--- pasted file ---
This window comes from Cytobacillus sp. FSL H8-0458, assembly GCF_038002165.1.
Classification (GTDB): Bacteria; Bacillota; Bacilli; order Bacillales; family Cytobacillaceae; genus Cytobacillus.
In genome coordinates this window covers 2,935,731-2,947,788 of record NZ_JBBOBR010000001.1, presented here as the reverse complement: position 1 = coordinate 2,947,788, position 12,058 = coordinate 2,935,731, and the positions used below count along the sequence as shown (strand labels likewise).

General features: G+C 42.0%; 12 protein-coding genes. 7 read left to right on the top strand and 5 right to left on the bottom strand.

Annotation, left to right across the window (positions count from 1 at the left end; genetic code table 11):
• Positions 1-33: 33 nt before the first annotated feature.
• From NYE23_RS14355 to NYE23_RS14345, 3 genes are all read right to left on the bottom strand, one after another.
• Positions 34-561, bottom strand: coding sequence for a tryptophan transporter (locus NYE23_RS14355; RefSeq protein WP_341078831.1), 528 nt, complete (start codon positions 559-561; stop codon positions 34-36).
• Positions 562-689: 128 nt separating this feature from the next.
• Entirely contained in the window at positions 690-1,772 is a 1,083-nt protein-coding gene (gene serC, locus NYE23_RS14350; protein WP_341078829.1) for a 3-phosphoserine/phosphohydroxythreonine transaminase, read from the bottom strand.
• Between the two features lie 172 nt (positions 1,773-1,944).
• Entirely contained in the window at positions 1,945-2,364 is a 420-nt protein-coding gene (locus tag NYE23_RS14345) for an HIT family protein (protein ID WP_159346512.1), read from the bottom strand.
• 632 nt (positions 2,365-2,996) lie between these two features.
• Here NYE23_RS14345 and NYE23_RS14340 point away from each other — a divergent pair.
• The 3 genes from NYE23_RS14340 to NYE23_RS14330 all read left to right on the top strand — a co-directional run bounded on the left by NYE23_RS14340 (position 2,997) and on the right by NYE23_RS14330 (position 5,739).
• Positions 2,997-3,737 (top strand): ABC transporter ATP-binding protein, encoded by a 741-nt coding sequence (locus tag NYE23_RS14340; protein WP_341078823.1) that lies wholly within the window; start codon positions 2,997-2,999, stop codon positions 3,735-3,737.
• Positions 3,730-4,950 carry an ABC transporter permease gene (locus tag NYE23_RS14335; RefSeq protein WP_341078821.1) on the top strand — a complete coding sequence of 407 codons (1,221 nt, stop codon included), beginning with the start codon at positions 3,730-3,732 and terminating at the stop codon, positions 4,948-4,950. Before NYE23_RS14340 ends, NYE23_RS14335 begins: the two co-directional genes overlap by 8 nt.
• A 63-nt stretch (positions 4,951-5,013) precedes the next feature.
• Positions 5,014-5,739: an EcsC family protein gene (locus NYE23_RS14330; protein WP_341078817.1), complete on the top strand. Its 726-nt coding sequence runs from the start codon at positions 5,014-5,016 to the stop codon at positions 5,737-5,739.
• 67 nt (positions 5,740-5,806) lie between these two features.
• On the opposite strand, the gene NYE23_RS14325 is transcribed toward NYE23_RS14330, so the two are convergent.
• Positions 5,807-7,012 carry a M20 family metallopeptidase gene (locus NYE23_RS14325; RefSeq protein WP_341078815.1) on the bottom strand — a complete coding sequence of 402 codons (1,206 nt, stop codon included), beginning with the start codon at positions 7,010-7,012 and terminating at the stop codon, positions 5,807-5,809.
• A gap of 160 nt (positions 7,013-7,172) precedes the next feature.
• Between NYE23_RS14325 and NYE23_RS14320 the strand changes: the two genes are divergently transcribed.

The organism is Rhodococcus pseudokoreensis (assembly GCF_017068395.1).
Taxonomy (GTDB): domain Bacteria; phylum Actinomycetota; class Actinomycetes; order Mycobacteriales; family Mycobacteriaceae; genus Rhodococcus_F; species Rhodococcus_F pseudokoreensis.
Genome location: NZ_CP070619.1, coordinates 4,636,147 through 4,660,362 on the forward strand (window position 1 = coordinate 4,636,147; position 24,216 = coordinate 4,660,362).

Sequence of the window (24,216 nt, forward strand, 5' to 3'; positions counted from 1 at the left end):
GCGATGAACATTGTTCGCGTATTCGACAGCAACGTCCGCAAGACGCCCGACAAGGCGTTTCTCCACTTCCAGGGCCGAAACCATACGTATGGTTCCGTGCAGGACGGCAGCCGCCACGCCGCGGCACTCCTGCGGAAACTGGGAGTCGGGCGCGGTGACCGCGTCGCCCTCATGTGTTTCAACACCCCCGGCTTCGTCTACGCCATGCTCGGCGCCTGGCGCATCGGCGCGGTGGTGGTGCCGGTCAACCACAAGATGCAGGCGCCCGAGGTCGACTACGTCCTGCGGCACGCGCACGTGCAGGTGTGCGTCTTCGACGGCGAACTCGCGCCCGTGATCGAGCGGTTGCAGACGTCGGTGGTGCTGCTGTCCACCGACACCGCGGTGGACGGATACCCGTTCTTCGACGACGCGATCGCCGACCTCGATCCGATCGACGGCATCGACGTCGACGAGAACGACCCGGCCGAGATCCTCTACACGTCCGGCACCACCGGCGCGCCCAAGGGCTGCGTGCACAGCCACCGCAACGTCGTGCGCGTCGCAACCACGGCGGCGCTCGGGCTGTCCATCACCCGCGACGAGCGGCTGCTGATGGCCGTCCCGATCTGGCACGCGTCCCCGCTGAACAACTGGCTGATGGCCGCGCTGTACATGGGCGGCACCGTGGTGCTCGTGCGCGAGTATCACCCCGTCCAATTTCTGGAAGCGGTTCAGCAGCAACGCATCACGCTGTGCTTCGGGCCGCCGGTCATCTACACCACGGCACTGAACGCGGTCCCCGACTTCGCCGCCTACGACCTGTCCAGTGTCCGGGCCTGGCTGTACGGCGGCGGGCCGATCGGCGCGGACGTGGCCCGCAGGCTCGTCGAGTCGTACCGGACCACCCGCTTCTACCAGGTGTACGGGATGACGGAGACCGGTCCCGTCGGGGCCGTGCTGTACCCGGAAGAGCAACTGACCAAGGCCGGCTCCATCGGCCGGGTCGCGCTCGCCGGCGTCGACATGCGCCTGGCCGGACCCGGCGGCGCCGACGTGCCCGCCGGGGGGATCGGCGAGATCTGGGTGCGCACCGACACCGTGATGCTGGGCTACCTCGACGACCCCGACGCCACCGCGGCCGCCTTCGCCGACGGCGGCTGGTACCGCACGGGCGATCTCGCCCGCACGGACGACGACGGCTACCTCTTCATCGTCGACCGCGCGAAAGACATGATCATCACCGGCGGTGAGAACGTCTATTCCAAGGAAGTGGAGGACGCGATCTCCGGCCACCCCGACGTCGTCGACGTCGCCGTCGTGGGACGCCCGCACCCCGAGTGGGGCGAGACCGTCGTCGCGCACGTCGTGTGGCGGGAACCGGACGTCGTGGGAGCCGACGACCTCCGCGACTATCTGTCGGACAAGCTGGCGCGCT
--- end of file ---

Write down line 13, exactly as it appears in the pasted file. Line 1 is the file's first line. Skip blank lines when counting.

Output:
• 632 nt (positions 2,365-2,996) lie between these two features.